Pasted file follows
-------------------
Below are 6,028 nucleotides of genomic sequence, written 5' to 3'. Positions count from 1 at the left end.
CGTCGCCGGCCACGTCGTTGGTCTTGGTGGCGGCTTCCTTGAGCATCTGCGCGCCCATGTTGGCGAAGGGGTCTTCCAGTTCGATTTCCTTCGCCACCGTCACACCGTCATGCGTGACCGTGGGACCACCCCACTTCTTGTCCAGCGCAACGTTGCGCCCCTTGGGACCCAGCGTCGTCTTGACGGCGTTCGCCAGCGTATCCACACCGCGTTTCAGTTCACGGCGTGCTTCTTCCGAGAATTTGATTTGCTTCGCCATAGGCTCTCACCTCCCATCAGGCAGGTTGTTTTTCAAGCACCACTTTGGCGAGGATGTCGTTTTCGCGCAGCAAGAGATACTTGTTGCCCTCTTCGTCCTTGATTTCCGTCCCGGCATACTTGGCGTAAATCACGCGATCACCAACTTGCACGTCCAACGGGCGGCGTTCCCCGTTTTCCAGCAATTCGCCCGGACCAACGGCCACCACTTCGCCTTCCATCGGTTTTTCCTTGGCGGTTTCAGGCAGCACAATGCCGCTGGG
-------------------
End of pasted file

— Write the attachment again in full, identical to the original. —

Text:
Below are 6,028 nucleotides of genomic sequence, written 5' to 3'. Positions count from 1 at the left end.
CGTCGCCGGCCACGTCGTTGGTCTTGGTGGCGGCTTCCTTGAGCATCTGCGCGCCCATGTTGGCGAAGGGGTCTTCCAGTTCGATTTCCTTCGCCACCGTCACACCGTCATGCGTGACCGTGGGACCACCCCACTTCTTGTCCAGCGCAACGTTGCGCCCCTTGGGACCCAGCGTCGTCTTGACGGCGTTCGCCAGCGTATCCACACCGCGTTTCAGTTCACGGCGTGCTTCTTCCGAGAATTTGATTTGCTTCGCCATAGGCTCTCACCTCCCATCAGGCAGGTTGTTTTTCAAGCACCACTTTGGCGAGGATGTCGTTTTCGCGCAGCAAGAGATACTTGTTGCCCTCTTCGTCCTTGATTTCCGTCCCGGCATACTTGGCGTAAATCACGCGATCACCAACTTGCACGTCCAACGGGCGGCGTTCCCCGTTTTCCAGCAATTCGCCCGGACCAACGGCCACCACTTCGCCTTCCATCGGTTTTTCCTTGGCGGTTTCAGGCAGCACAATGCCGCTGGG